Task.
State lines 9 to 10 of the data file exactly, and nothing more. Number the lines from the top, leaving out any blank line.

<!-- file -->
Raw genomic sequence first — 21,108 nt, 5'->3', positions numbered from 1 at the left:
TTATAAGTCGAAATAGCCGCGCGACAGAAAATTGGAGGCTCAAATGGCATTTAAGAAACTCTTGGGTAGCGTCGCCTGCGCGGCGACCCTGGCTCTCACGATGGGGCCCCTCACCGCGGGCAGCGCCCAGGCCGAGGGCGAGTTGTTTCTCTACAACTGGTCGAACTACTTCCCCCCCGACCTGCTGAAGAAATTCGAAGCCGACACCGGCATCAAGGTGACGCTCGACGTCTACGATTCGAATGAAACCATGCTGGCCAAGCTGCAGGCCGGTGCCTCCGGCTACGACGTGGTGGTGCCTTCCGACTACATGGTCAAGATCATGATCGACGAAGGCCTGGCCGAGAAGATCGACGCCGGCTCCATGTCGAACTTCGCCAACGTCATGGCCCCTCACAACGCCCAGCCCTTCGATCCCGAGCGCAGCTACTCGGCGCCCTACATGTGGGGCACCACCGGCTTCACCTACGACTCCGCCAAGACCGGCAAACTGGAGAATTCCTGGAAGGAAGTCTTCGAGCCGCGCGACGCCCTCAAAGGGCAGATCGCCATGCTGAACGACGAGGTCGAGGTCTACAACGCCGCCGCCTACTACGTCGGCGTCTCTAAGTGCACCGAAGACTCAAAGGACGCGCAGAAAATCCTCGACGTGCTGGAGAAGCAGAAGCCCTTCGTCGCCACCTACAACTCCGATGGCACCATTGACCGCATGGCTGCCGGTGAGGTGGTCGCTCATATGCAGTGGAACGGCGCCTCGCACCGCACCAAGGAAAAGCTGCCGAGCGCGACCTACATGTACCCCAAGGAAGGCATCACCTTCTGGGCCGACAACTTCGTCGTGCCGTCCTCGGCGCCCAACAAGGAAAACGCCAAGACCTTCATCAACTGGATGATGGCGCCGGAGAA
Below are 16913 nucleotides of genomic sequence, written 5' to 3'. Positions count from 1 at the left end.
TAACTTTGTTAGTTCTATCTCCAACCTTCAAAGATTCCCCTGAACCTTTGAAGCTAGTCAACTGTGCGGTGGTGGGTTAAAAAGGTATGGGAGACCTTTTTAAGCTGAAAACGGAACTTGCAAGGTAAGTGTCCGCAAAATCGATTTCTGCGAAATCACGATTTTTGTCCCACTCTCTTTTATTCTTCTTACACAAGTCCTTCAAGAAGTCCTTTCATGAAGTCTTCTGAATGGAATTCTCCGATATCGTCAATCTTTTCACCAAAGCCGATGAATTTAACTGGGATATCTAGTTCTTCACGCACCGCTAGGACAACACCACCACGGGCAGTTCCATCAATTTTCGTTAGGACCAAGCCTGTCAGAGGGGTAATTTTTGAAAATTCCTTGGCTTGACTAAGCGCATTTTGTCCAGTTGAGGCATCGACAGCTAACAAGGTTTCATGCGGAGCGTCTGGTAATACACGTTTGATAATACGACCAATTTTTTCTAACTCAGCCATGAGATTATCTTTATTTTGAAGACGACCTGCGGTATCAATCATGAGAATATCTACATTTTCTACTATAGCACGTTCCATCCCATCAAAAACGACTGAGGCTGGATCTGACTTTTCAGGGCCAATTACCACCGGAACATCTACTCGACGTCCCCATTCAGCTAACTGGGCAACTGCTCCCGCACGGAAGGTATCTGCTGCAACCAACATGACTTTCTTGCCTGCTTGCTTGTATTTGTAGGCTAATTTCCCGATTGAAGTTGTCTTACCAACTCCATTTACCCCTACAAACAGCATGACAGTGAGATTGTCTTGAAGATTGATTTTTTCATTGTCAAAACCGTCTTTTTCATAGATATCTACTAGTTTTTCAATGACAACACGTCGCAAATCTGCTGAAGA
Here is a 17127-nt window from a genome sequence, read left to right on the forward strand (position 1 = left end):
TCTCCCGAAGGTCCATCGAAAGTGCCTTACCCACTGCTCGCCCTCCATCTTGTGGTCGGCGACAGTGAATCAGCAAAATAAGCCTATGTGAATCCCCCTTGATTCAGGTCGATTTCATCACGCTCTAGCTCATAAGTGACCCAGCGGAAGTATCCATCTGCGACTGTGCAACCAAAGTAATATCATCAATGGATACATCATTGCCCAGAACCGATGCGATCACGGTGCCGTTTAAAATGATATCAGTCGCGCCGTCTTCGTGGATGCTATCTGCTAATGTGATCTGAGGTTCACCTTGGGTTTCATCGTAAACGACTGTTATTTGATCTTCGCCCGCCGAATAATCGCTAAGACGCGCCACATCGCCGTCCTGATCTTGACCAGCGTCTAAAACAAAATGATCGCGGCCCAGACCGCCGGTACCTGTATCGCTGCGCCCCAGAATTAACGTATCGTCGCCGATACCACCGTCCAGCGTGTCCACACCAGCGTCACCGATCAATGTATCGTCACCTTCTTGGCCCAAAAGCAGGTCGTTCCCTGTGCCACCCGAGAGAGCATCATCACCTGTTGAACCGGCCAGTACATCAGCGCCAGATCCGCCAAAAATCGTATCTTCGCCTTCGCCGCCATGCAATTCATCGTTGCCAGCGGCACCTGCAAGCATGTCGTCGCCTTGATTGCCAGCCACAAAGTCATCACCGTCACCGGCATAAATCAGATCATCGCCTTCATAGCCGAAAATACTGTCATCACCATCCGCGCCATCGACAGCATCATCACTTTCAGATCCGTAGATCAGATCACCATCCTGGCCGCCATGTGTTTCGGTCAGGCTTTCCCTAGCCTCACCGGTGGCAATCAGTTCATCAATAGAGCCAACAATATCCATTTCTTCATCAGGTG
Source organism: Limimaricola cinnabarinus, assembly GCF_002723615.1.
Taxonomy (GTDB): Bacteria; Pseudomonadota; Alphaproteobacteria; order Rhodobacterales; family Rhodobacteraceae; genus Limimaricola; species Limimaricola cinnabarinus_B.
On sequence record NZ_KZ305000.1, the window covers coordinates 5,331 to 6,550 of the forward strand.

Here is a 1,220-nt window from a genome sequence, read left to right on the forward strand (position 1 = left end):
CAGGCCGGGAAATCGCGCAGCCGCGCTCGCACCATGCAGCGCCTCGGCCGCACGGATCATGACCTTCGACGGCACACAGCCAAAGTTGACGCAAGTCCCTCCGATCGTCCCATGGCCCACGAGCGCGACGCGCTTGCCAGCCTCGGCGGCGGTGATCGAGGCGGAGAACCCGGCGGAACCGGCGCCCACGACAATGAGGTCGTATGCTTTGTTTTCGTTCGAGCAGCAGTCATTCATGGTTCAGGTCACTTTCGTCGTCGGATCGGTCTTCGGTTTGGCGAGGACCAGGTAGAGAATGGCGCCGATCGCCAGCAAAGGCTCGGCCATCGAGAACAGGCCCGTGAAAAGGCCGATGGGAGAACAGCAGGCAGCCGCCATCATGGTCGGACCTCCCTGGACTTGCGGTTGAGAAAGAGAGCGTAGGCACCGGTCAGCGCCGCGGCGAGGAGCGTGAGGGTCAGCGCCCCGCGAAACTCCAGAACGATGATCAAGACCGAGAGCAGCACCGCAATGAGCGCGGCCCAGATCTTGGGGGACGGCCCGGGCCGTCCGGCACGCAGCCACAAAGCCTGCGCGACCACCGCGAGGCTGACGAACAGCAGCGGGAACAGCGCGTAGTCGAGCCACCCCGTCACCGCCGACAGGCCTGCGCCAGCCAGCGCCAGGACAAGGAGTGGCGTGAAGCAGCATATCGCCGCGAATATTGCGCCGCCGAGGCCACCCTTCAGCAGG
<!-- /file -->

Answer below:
On sequence record NZ_KZ305000.1, the window covers coordinates 5,331 to 6,550 of the forward strand.

Here is a 1,220-nt window from a genome sequence, read left to right on the forward strand (position 1 = left end):